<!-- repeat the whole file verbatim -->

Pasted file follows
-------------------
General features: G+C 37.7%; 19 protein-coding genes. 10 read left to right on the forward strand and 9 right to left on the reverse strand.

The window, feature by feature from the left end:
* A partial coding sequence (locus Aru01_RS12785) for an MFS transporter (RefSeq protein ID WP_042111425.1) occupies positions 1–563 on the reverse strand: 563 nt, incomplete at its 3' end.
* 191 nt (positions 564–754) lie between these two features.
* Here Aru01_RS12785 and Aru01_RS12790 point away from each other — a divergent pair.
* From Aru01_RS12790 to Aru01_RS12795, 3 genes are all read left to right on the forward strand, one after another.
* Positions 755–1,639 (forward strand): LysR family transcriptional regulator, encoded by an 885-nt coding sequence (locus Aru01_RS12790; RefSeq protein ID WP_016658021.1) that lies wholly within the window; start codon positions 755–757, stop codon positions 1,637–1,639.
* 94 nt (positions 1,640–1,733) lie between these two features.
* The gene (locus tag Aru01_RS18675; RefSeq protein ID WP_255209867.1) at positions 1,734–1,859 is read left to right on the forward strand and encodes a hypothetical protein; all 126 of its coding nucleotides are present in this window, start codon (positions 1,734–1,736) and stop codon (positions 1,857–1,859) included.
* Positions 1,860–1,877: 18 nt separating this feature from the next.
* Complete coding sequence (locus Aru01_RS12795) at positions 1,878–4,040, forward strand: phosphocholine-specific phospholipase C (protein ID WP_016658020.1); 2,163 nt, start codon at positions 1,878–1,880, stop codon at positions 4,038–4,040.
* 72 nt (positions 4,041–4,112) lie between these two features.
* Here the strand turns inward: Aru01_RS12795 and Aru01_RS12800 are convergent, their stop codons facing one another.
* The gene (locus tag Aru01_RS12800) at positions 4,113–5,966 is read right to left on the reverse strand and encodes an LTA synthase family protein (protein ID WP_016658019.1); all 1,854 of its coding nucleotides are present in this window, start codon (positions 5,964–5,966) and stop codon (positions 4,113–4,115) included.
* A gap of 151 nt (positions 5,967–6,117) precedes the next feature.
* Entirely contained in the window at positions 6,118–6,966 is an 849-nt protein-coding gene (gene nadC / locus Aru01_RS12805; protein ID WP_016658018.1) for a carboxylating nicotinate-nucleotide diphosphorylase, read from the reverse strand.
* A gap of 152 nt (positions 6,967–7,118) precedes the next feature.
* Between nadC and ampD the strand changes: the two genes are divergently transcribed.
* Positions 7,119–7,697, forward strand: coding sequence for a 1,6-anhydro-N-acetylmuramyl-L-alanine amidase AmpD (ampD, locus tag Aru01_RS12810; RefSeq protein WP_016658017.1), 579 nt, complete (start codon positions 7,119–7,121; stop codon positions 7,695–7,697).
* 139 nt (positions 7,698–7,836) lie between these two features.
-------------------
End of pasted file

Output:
General features: G+C 37.7%; 19 protein-coding genes. 10 read left to right on the forward strand and 9 right to left on the reverse strand.

The window, feature by feature from the left end:
* A partial coding sequence (locus Aru01_RS12785) for an MFS transporter (RefSeq protein ID WP_042111425.1) occupies positions 1–563 on the reverse strand: 563 nt, incomplete at its 3' end.
* 191 nt (positions 564–754) lie between these two features.
* Here Aru01_RS12785 and Aru01_RS12790 point away from each other — a divergent pair.
* From Aru01_RS12790 to Aru01_RS12795, 3 genes are all read left to right on the forward strand, one after another.
* Positions 755–1,639 (forward strand): LysR family transcriptional regulator, encoded by an 885-nt coding sequence (locus Aru01_RS12790; RefSeq protein ID WP_016658021.1) that lies wholly within the window; start codon positions 755–757, stop codon positions 1,637–1,639.
* 94 nt (positions 1,640–1,733) lie between these two features.
* The gene (locus tag Aru01_RS18675; RefSeq protein ID WP_255209867.1) at positions 1,734–1,859 is read left to right on the forward strand and encodes a hypothetical protein; all 126 of its coding nucleotides are present in this window, start codon (positions 1,734–1,736) and stop codon (positions 1,857–1,859) included.
* Positions 1,860–1,877: 18 nt separating this feature from the next.
* Complete coding sequence (locus Aru01_RS12795) at positions 1,878–4,040, forward strand: phosphocholine-specific phospholipase C (protein ID WP_016658020.1); 2,163 nt, start codon at positions 1,878–1,880, stop codon at positions 4,038–4,040.
* 72 nt (positions 4,041–4,112) lie between these two features.
* Here the strand turns inward: Aru01_RS12795 and Aru01_RS12800 are convergent, their stop codons facing one another.
* The gene (locus tag Aru01_RS12800) at positions 4,113–5,966 is read right to left on the reverse strand and encodes an LTA synthase family protein (protein ID WP_016658019.1); all 1,854 of its coding nucleotides are present in this window, start codon (positions 5,964–5,966) and stop codon (positions 4,113–4,115) included.
* A gap of 151 nt (positions 5,967–6,117) precedes the next feature.
* Entirely contained in the window at positions 6,118–6,966 is an 849-nt protein-coding gene (gene nadC / locus Aru01_RS12805; protein ID WP_016658018.1) for a carboxylating nicotinate-nucleotide diphosphorylase, read from the reverse strand.
* A gap of 152 nt (positions 6,967–7,118) precedes the next feature.
* Between nadC and ampD the strand changes: the two genes are divergently transcribed.
* Positions 7,119–7,697, forward strand: coding sequence for a 1,6-anhydro-N-acetylmuramyl-L-alanine amidase AmpD (ampD, locus tag Aru01_RS12810; RefSeq protein WP_016658017.1), 579 nt, complete (start codon positions 7,119–7,121; stop codon positions 7,695–7,697).
* 139 nt (positions 7,698–7,836) lie between these two features.